A Guide to Selecting the Right Mobile Service Crane

Mobile service cranes are an indispensable tool in the field service industry. They help mechanics repair and maintain heavy equipment on-site, removing the need to transport it to a repair shop. Service cranes come in different sizes and lifting capacities to cater to various applications. 

Several factors must be considered when selecting a crane for your service truck. The weight and size of the equipment to be lifted, the maximum reach and height required, and the crane’s lifting capacity. Choosing a crane capable of handling the heaviest load you expect to lift is crucial to ensure safety and efficiency. Other factors to consider include the mounting location, power source, and control options. Additionally, the type of crane, such as hydraulic or electric, should be selected based on the specific application and environmental factors, such as noise and emissions.

Lifting Capacity and Zones

Understanding the crane lifting capacity and zone charts is crucial for a crane’s safe and efficient operation. The load chart provides information about the maximum weight a crane can lift at different angles and boom lengths. The chart typically includes lines indicating the maximum weight a crane can lift at different boom lengths and angles, considering factors such as the crane’s configuration, counterweight, and other conditions.

Conversely, the zone chart provides information on the areas where a crane can safely lift a load. Typically includes a series of colored zones that indicate where the crane can operate safely and where it should not be used due to the risk of tipping or overloading. Considerations of the zones are the crane’s configuration, boom length, and other factors. I

When using a crane, referring to the lifting capacity and zone charts is essential to ensure it is used within its safe working limits. Exceeding the crane’s lifting capacity or operating in the wrong zone can result in accidents, equipment damage, or even loss of life. It is crucial to factor in the weight of the load, the position of the load, and the wind conditions when operating a crane. Doing so ensures safety and efficiency.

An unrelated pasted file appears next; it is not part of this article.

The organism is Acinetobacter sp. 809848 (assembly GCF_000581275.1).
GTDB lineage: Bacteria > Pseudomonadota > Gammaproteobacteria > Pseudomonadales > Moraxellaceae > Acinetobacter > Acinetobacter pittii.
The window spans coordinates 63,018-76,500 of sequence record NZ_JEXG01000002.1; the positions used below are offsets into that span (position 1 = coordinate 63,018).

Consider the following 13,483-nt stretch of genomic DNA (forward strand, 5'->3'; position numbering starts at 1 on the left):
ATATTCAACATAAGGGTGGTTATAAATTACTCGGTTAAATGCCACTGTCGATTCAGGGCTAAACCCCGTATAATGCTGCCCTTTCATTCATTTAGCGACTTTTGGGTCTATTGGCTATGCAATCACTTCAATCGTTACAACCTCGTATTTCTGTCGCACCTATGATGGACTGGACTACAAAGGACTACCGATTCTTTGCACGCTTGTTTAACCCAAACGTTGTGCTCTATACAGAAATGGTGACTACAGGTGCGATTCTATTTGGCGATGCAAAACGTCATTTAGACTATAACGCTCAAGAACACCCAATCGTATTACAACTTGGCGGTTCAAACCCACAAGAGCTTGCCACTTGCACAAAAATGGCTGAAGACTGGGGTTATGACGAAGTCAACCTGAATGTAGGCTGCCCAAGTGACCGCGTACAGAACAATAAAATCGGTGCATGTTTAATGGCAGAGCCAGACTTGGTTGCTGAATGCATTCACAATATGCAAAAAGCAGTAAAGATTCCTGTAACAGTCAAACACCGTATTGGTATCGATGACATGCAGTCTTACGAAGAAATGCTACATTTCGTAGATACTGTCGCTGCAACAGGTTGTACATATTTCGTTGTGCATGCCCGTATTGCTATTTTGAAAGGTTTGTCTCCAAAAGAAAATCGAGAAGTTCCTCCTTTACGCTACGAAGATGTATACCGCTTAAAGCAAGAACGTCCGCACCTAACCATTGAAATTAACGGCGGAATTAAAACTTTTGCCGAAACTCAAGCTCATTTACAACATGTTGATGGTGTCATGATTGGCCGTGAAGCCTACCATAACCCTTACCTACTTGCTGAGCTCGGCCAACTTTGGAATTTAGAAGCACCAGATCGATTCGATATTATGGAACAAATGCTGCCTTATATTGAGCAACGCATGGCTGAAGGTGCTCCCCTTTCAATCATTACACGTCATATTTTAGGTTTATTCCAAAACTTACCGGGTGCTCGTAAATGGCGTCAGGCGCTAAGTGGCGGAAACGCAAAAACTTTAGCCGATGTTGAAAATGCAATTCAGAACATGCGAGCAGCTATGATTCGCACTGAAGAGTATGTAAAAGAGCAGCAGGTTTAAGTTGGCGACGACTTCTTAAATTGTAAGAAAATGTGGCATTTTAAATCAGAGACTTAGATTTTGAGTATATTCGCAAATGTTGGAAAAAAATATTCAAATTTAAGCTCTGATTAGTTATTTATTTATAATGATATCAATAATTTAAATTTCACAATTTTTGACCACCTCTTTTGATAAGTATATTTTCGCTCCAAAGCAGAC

Hydraulic or Electric

Hydraulic cranes are the most commonly used type of service truck cranes. They are powered by a hydraulic system that uses fluid to transmit power. These cranes are renowned for their reliability, versatility, and ease of use. They are suitable for lifting heavy equipment, materials, and tools. You can find different hydraulic cranes, such as telescopic and knuckle boom cranes, each with unique lifting capacity and reach. Summits Advanced Safety Electronics (ASE) Phase 4 crane operating system standard on hydraulic cranes mounted on truck bodies.  This crane operating system increases safety and performance with features that prevent use in unsafe conditions and crane overloading. Additional features provide crane operators with information and functionality to make performing a lift safe and efficient. 

On the other hand, electric cranes use an electric motor to power the lifting mechanism, an alternative to hydraulic cranes. They are often used in environments where noise and emissions are a concern, such as urban areas. Electric cranes require less maintenance than hydraulic ones and come in different types, such as wire rope and chain hoists, each with unique lifting capacity, reach, and other features. When selecting an electric crane, consider the voltage and power supply required and the type of control options available. Summit’s electric hydraulic cranes come with a single-function wireless control system.

In conclusion, service cranes are a valuable addition to any field service mechanic. Choosing the right crane for your service truck involves considering various factors, such as weight and size, maximum reach and height, lifting capacity, mounting location, power source, and control options. Both hydraulic and electric cranes have unique advantages and disadvantages. Summit’s cranes range in lifting capacities from 4K to 14K, reaching 21 or 29 ft.